How are regulated investments protected?October 26th, 2012 by Dan Woodruff, Certified Financial Planner with Woodruff Financial Planning
There is a common question asked by clients: how are my investments protected if something goes wrong? This article aims to show how regulated investments are protected. Obviously, this does not apply to unregulated investments (so be warned if you have money in such schemes). It should be pointed out that by its nature investing comes with risk, but it is extremely unlikely that the financial institution will fail. Nevertheless experience tells us that this is a possibility, which is why the protections outlined below exist. In addition, this article does not cover general investment risk of loss, which is a fact of life for such products (investments can go down as well as up).
- How are regulated investments protected?
- Information on the Financial Services Compensation scheme (FSCS)
- What happens if your product provider fails?
- When you are not protected
Research into financial strength of companies
When we conduct research to recommend investment plans, part of this process includes assessing the financial strength of the product provider. We do this by using ratings agencies which provide us with insight into their opinion on the ability of that company or platform to meet its liabilities in the event of insolvency. This is a good indication of the strength and stability of the companies we recommend, but we do have to remember that this is based on opinion, which can sometimes be wrong.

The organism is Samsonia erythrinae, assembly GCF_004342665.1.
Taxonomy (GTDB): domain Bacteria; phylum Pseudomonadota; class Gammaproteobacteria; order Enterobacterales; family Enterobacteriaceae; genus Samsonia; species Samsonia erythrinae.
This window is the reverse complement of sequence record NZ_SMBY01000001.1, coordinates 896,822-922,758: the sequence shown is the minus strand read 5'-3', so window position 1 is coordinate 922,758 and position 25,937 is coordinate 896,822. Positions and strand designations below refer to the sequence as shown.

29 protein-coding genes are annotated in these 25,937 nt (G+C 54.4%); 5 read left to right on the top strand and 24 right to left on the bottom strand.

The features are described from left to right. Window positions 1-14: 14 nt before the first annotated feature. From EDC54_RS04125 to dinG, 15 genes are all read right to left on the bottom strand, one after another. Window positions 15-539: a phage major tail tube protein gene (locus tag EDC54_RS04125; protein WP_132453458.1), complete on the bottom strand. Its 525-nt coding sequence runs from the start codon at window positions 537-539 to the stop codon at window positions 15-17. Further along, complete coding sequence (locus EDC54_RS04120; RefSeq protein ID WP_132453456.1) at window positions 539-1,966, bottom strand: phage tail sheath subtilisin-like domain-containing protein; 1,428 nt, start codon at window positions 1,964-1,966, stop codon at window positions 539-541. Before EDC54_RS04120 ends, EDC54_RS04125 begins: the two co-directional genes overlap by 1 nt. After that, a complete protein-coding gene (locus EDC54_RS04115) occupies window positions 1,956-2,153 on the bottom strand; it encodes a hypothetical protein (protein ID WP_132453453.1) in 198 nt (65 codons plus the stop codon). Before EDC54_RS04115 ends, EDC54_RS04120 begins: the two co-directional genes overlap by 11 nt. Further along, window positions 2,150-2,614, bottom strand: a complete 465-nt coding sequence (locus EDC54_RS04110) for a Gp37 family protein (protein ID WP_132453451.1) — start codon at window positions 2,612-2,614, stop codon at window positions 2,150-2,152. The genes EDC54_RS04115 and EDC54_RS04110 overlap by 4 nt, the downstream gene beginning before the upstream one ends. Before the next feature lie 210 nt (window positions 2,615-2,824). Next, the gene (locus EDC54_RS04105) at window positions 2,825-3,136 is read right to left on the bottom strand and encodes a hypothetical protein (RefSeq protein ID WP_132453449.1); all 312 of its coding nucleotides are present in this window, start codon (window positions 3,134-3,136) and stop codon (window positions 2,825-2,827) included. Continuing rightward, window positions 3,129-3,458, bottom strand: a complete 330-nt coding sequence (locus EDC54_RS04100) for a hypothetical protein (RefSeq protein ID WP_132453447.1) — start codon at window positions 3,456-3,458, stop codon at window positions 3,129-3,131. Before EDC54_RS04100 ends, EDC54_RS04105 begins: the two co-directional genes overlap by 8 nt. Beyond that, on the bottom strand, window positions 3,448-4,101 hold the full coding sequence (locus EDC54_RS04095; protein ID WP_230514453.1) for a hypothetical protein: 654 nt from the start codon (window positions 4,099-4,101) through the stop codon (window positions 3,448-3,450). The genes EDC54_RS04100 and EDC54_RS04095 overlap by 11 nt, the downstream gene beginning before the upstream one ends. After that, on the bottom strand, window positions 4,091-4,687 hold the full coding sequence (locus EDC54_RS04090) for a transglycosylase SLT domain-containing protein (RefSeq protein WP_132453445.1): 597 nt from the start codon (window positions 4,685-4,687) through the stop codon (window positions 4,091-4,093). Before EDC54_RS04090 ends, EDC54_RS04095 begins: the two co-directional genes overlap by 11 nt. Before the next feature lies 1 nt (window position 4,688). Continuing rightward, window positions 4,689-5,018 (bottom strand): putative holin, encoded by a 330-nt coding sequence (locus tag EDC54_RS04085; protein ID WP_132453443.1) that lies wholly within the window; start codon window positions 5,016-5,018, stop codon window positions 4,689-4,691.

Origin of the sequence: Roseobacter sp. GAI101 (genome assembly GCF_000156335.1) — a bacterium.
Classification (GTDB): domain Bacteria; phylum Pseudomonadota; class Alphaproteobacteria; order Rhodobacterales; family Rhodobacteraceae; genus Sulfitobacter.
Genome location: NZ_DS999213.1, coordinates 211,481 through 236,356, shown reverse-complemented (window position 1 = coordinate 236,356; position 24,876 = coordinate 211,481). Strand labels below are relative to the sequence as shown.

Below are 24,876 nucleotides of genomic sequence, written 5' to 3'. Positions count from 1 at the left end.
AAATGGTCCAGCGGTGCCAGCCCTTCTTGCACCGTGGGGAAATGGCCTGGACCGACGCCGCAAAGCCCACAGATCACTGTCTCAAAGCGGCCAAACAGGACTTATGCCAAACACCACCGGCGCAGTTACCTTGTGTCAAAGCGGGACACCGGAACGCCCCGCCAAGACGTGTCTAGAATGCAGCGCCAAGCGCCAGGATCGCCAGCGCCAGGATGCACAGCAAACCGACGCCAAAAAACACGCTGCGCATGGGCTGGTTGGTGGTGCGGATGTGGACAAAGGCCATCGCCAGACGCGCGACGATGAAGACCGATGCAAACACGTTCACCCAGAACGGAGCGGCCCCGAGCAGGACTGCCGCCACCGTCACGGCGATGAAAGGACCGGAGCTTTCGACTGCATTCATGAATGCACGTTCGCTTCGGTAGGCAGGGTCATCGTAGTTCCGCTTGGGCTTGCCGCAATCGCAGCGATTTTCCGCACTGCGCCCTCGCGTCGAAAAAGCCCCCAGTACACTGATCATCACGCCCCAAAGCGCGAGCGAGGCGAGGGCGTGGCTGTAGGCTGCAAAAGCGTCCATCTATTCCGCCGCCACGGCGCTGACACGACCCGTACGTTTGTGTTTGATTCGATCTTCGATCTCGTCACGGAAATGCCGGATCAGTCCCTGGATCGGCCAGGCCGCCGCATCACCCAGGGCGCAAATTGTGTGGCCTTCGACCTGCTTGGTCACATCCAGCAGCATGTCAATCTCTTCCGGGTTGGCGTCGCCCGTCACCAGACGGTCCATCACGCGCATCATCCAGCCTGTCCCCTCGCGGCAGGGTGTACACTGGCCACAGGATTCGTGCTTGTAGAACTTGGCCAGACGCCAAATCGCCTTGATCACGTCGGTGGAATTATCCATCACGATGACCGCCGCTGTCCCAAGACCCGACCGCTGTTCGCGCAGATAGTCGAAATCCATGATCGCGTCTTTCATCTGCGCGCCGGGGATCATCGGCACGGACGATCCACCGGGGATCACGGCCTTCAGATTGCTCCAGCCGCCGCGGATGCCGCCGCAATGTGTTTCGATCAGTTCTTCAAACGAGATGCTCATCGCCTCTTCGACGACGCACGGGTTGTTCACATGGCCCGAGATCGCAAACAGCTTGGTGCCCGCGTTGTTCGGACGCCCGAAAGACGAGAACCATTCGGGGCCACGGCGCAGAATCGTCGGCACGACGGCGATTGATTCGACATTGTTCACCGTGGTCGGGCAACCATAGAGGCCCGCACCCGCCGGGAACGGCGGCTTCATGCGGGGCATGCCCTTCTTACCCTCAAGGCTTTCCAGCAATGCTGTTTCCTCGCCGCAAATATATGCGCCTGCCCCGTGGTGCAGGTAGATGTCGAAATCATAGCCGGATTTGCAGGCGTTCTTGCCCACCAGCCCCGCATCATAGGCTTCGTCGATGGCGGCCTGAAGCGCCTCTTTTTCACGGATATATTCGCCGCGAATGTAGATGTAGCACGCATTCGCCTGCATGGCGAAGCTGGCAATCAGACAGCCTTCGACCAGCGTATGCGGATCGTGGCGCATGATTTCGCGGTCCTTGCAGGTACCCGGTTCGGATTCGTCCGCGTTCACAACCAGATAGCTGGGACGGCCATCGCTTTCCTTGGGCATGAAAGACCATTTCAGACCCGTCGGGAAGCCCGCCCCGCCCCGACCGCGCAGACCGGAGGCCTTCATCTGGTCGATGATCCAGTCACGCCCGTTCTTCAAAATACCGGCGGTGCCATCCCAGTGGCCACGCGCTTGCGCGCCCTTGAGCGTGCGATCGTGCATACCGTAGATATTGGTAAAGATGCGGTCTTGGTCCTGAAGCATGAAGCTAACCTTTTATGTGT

FSA Client Asset rules (CASS)
Financial services providers must ensure that they protect your cash in an appropriate way. To this end they will keep all client money separate from the assets of the financial institution so that in the worst case scenario this will not be affected. It is typical of investment companies to hold your cash in a trustee or nominee account to keep your investments protected.
Further to this, financial instituions typically spread cash around a number of different accounts with different banks. This helps to spread the risk of default.
The Financial Services Compensation Scheme (FSCS)
This is a fund set up by legislation and paid for by a levy of all regulated financial institutions (including financial advisers, banks and investment companies). If your investment provider becomes insolvent you can make a claim on the FSCS.
What if my investment provider becomes insolvent?
Investment institutions are covered by the investment business section of the FSCS. The maximum level of compensation available to you is £50,000 per person, per institution. Therefore, if you hold a joint account with an investment provider which fails, your investments are protected up to £100,000.
Cash deposits held within investments